Kwasi Konadu

Projects in Progress

Empire of God, Land of Gold:
A Story of The Early Modern Gold Rush and Global Empire

Empire of God, Land of Gold: A Story of The Early Modern Gold Rush and Global Empire. Status: writing.

Empire of God, Land of Gold is at once about the gold famine and gold rush that brought Christian Europe to West Africa in the fifteenth century and the divergent paths each region took, but it is also about the irreversible consequences of their encounters and contests in ushering in the age of maritime empire buoyed by West African gold, the transoceanic movement of goods and people, and the transformation or ruin of countless societies on the Atlantic and Indian ocean sides of Africa.

Slaving, Religion, and Racial Ideology in Making the “Modern” World

Slaving, Religion, and Racial Ideology in Making the “Modern” World. Status: draft chapters requiring further revisions.

This book will contribute to major debates in African, Atlantic, and world history concerning the Iberian origin of transatlantic commerce, the place of religious and racial ideology in transoceanic slaving and in the making of “Atlantic” societies, and how African gold, captives, and a network of ideas about Africa(ns) became foundational in the creation of the “modern” world.

Africa’s Gold Coast through Portuguese Sources, 1471-1671

Africa’s Gold Coast through Portuguese Sources, 1471-1671. Status: draft manuscript completed, awaiting revisions; under contract with the British Academy, Fontes Historiae Africanae, New Series – Sources of African History.

Originally planned as a two volume set, this now large, one volume will provide the most comprehensive set of documents in English translation for the African history of the Mina/Gold Coast, but also for the history of Portugal and its global empire and the formation of the so-called Atlantic world. The volumes will feature over 200 translated documents drawn from António Brásio's 22 volumes of transcribed Portuguese materials and from newly discovered archival sources.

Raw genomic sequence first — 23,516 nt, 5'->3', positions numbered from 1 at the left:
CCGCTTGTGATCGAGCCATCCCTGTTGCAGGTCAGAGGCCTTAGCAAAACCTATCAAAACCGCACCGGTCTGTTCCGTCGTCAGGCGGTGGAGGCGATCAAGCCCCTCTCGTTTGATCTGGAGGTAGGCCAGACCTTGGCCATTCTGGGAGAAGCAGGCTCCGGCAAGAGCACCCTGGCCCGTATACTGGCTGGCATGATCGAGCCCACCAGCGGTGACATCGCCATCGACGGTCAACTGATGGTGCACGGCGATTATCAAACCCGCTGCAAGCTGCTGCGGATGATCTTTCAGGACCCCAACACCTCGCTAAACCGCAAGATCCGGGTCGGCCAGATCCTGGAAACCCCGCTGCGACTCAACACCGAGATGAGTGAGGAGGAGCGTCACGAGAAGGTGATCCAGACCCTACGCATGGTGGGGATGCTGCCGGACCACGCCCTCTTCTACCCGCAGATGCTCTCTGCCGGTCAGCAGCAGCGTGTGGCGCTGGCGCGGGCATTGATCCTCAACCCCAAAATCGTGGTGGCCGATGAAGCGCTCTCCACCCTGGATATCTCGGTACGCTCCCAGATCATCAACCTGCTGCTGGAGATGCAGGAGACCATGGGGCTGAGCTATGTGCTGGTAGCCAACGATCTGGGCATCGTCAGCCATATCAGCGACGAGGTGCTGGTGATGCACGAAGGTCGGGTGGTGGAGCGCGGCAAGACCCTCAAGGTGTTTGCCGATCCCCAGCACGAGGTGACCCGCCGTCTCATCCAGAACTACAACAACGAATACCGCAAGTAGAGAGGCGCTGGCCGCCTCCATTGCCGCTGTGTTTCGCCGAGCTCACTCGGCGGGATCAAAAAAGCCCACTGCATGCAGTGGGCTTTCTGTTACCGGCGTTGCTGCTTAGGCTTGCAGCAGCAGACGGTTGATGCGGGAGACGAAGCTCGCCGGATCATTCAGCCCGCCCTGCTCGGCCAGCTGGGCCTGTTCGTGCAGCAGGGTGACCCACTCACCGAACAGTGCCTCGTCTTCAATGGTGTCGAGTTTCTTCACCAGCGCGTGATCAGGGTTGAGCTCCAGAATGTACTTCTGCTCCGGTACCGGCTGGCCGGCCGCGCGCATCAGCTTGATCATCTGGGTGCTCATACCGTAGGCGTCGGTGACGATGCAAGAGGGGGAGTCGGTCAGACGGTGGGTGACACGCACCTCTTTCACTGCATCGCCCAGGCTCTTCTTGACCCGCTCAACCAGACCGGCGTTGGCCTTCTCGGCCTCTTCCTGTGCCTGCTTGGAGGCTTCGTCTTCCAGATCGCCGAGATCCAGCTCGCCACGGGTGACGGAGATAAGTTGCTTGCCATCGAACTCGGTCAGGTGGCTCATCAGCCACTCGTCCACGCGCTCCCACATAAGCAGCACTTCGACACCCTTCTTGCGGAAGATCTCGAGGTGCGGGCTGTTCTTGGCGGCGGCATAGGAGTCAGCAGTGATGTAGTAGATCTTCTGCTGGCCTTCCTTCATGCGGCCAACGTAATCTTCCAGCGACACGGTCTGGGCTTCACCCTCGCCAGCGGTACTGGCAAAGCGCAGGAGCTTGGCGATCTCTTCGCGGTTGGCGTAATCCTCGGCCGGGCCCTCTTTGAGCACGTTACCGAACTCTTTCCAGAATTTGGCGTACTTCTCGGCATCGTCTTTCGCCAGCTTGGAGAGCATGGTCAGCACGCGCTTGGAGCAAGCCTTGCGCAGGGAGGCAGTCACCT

Other projects at various stages

A People's History of Jamaica   |   The Transatlantic Slaving Diet    |   The Story of the African Peoples


Select Book Chapters and Articles

[ Click to download PDFs of each chapter/article ]

“African Diaspora and Postcolonial Africa,” in Handbook of African Colonial and Postcolonial History, eds. Toyin Falola and Martin S. Shanguhyia (New York: Palgrave, 2018)

“Healing Works: Nana Kofi Dɔnkɔ and the Business of Indigenous Therapeutics,” in Entrepreneurship in African History, ed. Moses Ochonu (Bloomington: Indiana University Press, 2018)

From Africa to the Americas” and “Transatlantic Slaving (Diet) and Implications for Health in the African Diaspora,” in Legacy of the Crossing: Life, Death and Triumph among Descendants of the World's Largest Forced Migration, ed. Thomas A. LaVeist (New York: Diasporic Africa Press, 2017).

“Atlantic and African Slaving: A Big Book with Big Numbers,” African Studies Review 58, no. 3 (2015): 260-264.

“Was Abina Mansah a ‘Slave’,” in Trevor R. Getz and Liz Clarke, Abina and the Important Men: A Graphic History, 2nd ed. (New York: Oxford University Press, 2015).

“Africans and the Trans-Atlantic Slave Trade,” in African Voices of the Global Past: 1500 to the Present, ed. Trevor R. Getz (Boulder, Colorado: Westview Press, 2013).

“The Calendrical Factor in Akan History,” International Journal of African Historical Studies 45, no. 2 (2012): 217-46.

“Accessing the Archives: Sources, Subjects, and Subjugation in the African World,” in Black Subjects in Africa and its Diasporas: Race and Gender in Research and Writing, eds. Benjamin Talton and Quincy Mills (New York: Palgrave Macmillan, 2011)

“The Civil Rights-Black Power Nexus in African American History,” History News Network [online], November 11, 2009.

“Henry M. Turner,” in Encyclopedia of African American History: From the Age of Segregation to the Twenty-first Century (1896-2005), ed. Paul Finkelman (New York: Oxford University Press, 2009).

“Euro-African Commerce and Social Chaos: Akan Societies in the Nineteenth and Twentieth Centuries,” History in Africa 36 (2009): 265–92.

“Akan Medicine and Encounters with (Medical) Anthropology in Twentieth Century Africa,” African Studies Quarterly 10, nos. 2-3 (2008)